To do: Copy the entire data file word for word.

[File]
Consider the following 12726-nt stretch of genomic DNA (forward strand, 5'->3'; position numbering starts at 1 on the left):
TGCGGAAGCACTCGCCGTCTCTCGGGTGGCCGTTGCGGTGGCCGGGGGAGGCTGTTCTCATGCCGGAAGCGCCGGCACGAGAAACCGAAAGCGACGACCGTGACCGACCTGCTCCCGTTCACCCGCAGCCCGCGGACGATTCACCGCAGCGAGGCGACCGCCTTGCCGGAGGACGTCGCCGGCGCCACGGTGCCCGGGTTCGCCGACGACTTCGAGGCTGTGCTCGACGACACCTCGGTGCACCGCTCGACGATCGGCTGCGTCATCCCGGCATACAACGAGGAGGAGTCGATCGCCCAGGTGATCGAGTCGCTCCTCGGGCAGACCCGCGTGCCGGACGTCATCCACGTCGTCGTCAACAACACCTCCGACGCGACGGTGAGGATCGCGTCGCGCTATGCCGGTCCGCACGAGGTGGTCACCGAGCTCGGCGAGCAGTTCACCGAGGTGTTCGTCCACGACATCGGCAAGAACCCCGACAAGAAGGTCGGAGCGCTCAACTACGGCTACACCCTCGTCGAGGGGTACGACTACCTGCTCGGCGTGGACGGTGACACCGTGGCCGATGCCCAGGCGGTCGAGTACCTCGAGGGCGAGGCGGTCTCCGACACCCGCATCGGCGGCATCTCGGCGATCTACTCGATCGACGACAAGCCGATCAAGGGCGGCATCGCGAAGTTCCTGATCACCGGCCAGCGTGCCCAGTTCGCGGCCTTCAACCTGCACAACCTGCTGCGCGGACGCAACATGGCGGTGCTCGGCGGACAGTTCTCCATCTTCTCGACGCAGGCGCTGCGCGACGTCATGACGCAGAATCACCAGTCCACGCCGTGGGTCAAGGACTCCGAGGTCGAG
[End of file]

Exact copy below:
Consider the following 12726-nt stretch of genomic DNA (forward strand, 5'->3'; position numbering starts at 1 on the left):
TGCGGAAGCACTCGCCGTCTCTCGGGTGGCCGTTGCGGTGGCCGGGGGAGGCTGTTCTCATGCCGGAAGCGCCGGCACGAGAAACCGAAAGCGACGACCGTGACCGACCTGCTCCCGTTCACCCGCAGCCCGCGGACGATTCACCGCAGCGAGGCGACCGCCTTGCCGGAGGACGTCGCCGGCGCCACGGTGCCCGGGTTCGCCGACGACTTCGAGGCTGTGCTCGACGACACCTCGGTGCACCGCTCGACGATCGGCTGCGTCATCCCGGCATACAACGAGGAGGAGTCGATCGCCCAGGTGATCGAGTCGCTCCTCGGGCAGACCCGCGTGCCGGACGTCATCCACGTCGTCGTCAACAACACCTCCGACGCGACGGTGAGGATCGCGTCGCGCTATGCCGGTCCGCACGAGGTGGTCACCGAGCTCGGCGAGCAGTTCACCGAGGTGTTCGTCCACGACATCGGCAAGAACCCCGACAAGAAGGTCGGAGCGCTCAACTACGGCTACACCCTCGTCGAGGGGTACGACTACCTGCTCGGCGTGGACGGTGACACCGTGGCCGATGCCCAGGCGGTCGAGTACCTCGAGGGCGAGGCGGTCTCCGACACCCGCATCGGCGGCATCTCGGCGATCTACTCGATCGACGACAAGCCGATCAAGGGCGGCATCGCGAAGTTCCTGATCACCGGCCAGCGTGCCCAGTTCGCGGCCTTCAACCTGCACAACCTGCTGCGCGGACGCAACATGGCGGTGCTCGGCGGACAGTTCTCCATCTTCTCGACGCAGGCGCTGCGCGACGTCATGACGCAGAATCACCAGTCCACGCCGTGGGTCAAGGACTCCGAGGTCGAG